Chaucer’s social cross-section is a reflection of the late medieval society he was born into and wrote his stories.
The Canterbury Tales, the epic story of a pilgrimage to Canterbury Cathedral in England, is one of the most important works in the history of literature. The sprawling tale features over 20 characters, each with its own unique story and personality.
The pilgrims included a Knight, a Monk, a Friar, a Merchant, a Clerk, a Wife of Bath, and a Miller, among others.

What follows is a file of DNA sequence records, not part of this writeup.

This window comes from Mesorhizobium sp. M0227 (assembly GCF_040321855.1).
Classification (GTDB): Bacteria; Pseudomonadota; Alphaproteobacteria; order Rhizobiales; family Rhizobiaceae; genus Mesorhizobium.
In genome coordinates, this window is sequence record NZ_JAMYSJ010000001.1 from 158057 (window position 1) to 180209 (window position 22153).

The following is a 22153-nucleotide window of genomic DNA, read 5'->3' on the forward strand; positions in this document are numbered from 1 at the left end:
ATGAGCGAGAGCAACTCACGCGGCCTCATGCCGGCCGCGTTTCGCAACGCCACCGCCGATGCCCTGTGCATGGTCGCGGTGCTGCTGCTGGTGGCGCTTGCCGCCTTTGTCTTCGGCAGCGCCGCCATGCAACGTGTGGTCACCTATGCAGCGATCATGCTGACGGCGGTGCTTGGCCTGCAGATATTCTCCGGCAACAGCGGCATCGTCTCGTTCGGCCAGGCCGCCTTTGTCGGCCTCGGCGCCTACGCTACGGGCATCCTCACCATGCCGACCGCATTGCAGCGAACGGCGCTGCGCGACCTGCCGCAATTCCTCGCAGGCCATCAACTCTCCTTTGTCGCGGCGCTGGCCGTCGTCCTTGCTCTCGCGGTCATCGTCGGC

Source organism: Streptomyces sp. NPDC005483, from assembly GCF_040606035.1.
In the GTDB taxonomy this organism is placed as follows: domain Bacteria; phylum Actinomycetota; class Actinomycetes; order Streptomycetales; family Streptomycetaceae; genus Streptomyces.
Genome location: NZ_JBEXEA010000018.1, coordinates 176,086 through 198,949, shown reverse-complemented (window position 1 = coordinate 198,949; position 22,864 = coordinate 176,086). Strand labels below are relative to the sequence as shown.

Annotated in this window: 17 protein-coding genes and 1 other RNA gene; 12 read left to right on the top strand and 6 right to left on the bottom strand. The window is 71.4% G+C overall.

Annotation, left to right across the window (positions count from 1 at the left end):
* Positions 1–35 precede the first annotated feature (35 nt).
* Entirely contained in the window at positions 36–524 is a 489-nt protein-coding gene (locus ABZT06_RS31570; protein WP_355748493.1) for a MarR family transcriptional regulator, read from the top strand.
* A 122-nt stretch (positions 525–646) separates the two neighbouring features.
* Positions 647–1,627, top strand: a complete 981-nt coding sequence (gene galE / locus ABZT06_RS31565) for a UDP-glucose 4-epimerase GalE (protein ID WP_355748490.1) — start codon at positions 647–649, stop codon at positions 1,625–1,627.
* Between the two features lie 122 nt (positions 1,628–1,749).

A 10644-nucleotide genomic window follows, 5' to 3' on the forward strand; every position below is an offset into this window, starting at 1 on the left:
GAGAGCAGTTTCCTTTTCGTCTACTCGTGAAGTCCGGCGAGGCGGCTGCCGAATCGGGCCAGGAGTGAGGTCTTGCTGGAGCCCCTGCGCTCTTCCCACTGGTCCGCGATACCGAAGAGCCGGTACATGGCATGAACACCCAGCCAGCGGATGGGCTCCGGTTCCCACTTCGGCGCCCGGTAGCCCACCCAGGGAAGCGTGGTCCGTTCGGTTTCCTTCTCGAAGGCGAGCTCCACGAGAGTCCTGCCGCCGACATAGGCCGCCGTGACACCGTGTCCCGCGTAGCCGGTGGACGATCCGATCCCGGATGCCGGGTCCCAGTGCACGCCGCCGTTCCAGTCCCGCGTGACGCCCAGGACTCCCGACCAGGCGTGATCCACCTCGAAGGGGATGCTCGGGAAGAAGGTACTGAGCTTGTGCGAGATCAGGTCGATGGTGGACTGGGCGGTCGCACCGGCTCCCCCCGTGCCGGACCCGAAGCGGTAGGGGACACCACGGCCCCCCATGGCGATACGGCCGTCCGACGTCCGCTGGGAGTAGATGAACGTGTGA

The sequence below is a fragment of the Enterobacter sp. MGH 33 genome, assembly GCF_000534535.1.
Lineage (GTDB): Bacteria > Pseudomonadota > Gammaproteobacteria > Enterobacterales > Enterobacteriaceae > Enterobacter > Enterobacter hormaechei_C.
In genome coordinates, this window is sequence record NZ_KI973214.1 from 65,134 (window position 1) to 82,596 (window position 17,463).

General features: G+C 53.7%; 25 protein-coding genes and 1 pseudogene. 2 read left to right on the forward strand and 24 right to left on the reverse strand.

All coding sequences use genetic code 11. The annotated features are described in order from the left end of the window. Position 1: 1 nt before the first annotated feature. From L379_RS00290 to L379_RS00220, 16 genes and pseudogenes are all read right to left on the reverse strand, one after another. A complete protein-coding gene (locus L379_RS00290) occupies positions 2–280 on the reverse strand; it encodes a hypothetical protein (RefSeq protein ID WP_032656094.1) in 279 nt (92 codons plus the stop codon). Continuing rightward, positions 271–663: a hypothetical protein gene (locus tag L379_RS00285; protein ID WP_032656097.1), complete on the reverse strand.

The Knight, a figure of authority and prestige, was only expected to tell the story of a battle. The Monk, likewise, represented the religious class, which in Chaucer’s time had yet to be challenged by the Protestant Reformation. The Merchant, taking on the role of narrator for the tales that took place during his travels abroad, represents business-minded people who were engaged in trade as a primary source of income. The Clerk and the Wife of Bath represent laypeople—the Clerk was an educated man who could read Latin and write (which was unusual outside an ecclesiastical setting), and the Wife of Bath was a member of the lower gentry with enough education to read French romances—while still being commoners.